What if I take my pension early?

It’s actually possible to start benefiting from your pension from the age of 55 – even earlier if you can no longer work due to poor health. Tapping into your pensions savings sooner obviously means that they have to stretch even further to fund a potentially longer retirement.

The pension options are available to everyone over the age of 55. But that doesn’t necessarily mean that by drawing on your pension savings you have fully retired. You may want to continue working and contributing to your retirement savings.

These payments can be regular and/or occasional, and will continue to benefit from tax relief. For example, you may choose to make regular payments into a pension plan and/or add the odd lump sum from a bonus or inheritance, during any tax year. This change does not affect the total amount you can hold in your pension savings over your lifetime, known as the  'Lifetime Allowance' This is the total amount you can build up in pension plans over your lifetime while still benefiting from tax relief. The allowance is £1.03 million for the tax year 2018/19. If you save more than that limit, you’ll have to pay a tax charge known as the ‘Lifetime Allowance Charge’. This charge is only applied to the amount of pension savings that exceeds the Lifetime allowance. Currently the charge is 55% if you take your money as a lump sum, or 25% if you choose an income option. Bear in mind that you’ll have to pay income tax too on any income or lump sums taken from your pension(s) that fall outside of the 25% tax-free money. . Currently, the maximum amount is £1.03 million (2018/19).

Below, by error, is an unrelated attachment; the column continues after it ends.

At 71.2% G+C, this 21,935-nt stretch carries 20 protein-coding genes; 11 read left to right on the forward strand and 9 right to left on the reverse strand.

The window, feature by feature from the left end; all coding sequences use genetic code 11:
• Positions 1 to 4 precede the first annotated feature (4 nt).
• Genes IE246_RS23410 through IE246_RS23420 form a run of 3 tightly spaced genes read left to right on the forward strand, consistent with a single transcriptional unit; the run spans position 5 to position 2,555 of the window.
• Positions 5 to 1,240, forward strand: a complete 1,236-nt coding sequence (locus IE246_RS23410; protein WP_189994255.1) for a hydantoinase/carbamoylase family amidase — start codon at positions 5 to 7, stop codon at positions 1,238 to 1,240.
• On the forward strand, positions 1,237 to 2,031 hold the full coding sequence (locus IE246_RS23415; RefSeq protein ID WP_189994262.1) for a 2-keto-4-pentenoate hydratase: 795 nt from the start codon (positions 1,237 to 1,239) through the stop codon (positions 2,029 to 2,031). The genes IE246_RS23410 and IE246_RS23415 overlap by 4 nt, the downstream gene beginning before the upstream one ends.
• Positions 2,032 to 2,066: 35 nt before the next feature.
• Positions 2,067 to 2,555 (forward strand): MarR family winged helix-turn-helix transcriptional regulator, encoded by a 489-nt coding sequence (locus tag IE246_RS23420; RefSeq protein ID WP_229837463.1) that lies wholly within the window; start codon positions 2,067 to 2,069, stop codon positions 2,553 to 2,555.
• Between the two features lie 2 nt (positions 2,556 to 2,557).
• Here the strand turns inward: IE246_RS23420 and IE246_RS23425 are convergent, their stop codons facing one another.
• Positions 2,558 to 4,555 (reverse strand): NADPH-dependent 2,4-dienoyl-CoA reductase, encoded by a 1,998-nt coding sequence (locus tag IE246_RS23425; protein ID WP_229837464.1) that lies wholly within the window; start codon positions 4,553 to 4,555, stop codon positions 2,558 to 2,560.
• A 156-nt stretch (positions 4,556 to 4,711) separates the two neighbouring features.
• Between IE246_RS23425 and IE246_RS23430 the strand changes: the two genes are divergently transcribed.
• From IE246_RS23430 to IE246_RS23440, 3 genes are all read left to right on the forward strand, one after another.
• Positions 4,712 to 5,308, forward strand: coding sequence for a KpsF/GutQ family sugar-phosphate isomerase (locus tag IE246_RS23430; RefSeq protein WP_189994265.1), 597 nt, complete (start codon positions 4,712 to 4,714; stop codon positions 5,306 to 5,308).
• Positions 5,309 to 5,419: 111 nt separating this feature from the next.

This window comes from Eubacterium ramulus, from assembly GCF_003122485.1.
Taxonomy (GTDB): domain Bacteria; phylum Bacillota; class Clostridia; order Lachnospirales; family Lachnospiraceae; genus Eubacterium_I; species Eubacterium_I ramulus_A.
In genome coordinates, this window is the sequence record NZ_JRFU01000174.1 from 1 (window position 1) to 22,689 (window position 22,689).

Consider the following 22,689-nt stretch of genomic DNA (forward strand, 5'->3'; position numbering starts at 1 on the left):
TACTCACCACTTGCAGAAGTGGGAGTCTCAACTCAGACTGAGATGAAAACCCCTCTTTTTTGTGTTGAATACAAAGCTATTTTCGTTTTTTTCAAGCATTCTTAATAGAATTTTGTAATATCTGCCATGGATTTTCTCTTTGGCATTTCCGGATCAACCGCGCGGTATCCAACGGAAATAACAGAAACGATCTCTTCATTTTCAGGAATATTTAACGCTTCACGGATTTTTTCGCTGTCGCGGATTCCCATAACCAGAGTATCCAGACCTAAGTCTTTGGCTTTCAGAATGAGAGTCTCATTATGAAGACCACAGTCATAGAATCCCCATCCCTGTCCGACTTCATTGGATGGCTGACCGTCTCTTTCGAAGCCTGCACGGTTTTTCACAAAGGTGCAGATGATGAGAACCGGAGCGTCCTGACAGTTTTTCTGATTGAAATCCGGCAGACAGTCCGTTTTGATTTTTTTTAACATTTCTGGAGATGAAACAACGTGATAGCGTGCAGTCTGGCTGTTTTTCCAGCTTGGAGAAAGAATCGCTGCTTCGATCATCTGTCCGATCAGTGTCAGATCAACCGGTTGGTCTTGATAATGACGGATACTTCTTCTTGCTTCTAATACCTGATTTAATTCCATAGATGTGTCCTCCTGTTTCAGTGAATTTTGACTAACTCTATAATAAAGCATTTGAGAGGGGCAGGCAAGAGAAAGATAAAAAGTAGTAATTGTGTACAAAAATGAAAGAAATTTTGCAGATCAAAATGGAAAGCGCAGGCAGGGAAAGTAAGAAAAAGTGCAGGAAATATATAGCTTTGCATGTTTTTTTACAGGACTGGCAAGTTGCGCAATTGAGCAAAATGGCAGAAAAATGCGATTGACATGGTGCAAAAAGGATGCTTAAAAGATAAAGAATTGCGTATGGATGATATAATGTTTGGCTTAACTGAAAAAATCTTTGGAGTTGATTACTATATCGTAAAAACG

Some things you should check

  1. Loss of guarantees - Does your pension offer any type of guarantee, such as income or fund value, which is based on your current selected retirement date? What happens to this guarantee if you access your retirement before your specified retirement date?

  2. Charges - Are there any special conditions relating to your pension policy? For example, are there restrictions or charges that may come into play for any of the pension options, including transferring money to another provider?

  3. Tax - There could be tax implications should you decide to retire before your selected retirement date.

  4. Inflation - Rises in everyday costs due to inflation over a longer period could mean your pensions savings will be of less value in real terms in later life.

Retiring early is such an important decision that it’s worth exploring all the options so you know what income to expect from your pension savings. Even if you’re only mildly interested in an annuity, it’s worth getting a quote for one. Your postcode, health and lifestyle are all taken into account by providers to calculate your life expectancy and how much an annuity will pay you.

Dipping into pension savings from age 55 could reduce your Annual Allowance from £40,000 to £4,000 (2017/18). The lower allowance is known as the ‘ Money Purchase Annual Allowance This relates to a ‘defined contribution pension’, once you access your defined contribution pension, it could reduce your Annual Allowance from £40,000 to £4,000 (2017/18). It’s this lower allowance of £4,000 that is known as the ‘Money Purchase Annual Allowance’ (MPAA). It means that you’ll benefit from tax relief on the money you put into your pension of up to 100% of your taxable earnings or £4,000, whichever is lower. But for this to happen, you will need to access your defined contribution pension in a particular way, known as ‘flexible access’. Examples are taking a lump sum of £10,000, or more, or by flexi-access drawdown. ’ (MPAA). We’ll let you know in advance if this affects you – so too will other pension providers. For further details visit the Money Advice Service.

We’ll let you know in advance if this affects you - so too will other pension providers. For further details visit the Money Advice website.

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Tax warning

Tax treatment will depend on your individual circumstances and may be subject to change in the future.

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